- 1. Because the navigation laws are founded in justice and sound policy, have been proved by long experience to be eminently beneficial, and are essential to the maritime superiority of this country, and, therefore, to its insular defence.
- 2. Because the national defence, which is admitted to be imperfect, and which excites so much attention and anxiety, could not be effectually secured without encouraging the employment and protecting the rights of British seamen, and, consequently, without preserving in their full extent the principles of the navigation laws.
- 3. Because national independence is of paramount importance, and ought not to be endangered from any considerations of pecuniary advantage which might be expected to arise from the proposed alteration of those laws.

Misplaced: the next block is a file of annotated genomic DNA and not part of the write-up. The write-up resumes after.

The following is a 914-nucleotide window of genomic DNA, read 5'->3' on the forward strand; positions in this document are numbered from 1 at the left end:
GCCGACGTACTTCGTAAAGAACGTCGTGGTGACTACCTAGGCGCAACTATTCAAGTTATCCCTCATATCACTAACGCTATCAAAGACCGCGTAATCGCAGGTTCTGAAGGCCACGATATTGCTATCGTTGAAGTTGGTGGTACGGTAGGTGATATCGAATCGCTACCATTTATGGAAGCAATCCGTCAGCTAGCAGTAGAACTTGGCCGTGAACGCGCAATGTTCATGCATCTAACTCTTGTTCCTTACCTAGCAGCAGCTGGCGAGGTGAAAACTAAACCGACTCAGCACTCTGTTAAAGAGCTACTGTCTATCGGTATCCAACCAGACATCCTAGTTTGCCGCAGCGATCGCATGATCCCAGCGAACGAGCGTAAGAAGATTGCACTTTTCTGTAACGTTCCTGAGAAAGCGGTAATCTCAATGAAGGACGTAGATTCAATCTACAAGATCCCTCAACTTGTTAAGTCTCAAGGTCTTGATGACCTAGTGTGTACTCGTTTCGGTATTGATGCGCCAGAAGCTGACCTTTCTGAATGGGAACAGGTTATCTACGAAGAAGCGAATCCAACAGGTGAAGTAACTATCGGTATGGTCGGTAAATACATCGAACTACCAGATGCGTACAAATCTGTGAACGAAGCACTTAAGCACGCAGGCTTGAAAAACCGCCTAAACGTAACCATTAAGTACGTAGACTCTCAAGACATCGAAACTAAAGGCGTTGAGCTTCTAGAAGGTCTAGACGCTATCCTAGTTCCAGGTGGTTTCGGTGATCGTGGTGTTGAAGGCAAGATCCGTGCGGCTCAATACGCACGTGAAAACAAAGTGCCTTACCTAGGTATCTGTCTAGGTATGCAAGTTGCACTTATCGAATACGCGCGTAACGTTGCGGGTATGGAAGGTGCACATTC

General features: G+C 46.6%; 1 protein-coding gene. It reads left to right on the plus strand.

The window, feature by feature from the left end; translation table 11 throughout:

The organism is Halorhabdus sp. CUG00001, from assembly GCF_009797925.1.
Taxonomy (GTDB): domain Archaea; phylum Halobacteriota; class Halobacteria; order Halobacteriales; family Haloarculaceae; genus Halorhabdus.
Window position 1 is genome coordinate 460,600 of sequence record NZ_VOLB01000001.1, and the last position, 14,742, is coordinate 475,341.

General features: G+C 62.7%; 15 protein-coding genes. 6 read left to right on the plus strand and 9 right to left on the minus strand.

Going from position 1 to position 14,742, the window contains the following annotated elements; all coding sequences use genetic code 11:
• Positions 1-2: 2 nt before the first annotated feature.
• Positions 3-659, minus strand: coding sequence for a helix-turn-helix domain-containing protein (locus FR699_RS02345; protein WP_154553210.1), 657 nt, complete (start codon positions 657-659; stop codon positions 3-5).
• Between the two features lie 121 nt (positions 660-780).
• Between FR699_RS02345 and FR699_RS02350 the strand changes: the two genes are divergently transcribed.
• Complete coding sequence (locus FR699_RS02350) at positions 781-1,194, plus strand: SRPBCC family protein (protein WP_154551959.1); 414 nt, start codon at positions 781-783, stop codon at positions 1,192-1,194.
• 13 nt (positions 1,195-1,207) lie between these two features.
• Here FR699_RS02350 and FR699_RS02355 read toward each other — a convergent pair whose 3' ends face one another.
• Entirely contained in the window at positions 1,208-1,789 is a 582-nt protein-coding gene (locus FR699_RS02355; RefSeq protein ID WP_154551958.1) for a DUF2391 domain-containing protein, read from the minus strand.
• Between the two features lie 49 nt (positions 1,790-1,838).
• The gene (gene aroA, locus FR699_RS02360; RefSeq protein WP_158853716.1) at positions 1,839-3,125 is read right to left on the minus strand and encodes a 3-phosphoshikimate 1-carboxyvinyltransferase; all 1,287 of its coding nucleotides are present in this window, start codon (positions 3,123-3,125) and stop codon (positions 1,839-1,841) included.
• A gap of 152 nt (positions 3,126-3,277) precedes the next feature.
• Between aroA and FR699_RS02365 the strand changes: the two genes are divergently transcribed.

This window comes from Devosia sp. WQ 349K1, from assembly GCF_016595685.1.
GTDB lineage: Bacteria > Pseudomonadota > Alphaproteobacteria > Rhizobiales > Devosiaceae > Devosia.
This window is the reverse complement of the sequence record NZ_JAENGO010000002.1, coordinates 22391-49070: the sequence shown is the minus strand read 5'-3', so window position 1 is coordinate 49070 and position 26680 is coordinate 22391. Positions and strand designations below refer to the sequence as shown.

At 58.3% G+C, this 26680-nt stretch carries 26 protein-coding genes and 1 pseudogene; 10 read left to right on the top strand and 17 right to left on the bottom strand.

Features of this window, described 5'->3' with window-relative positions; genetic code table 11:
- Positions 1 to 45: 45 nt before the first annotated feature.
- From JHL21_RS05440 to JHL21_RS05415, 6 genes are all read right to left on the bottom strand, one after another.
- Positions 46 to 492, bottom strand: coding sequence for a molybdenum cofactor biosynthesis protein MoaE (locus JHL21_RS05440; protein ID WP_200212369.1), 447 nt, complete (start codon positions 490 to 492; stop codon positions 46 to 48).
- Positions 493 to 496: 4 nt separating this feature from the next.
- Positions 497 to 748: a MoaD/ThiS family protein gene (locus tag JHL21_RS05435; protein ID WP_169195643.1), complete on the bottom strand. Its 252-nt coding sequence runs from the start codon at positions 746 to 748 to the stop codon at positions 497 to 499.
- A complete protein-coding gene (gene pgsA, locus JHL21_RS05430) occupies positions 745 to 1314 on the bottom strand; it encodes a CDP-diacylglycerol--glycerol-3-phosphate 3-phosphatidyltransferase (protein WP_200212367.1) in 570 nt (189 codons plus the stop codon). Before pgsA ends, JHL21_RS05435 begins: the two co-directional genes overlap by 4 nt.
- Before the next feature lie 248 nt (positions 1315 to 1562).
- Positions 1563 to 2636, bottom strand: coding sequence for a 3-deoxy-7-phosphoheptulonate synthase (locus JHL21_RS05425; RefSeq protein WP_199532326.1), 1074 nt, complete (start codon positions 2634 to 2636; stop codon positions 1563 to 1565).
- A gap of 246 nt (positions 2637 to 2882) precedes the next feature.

- 4. Because any pecuniary advantage which might accrue to some classes of the community from the proposed measure would be attended with great loss to many other classes, with manifest injustice to them, and with incalculable injury to the national welfare.
- 5. Because the shipping interest, and all the various classes which are dependent upon it for
121 support, would be grievously injured by the proposed measure, by which a large and most valuable portion of the British trade would be transferred to foreigners, whose ships are built, repaired, manned, and victualled at a much smaller expense than British vessels.
- 6. Because the proposed measure would also transfer to foreigners the employment which British workmen have hitherto found in shipbuilding, and would drive into the service of foreigners many British seamen, who by their skill and valour have always conferred inestimable benefits on this country, and are eminently entitled to its gratitude.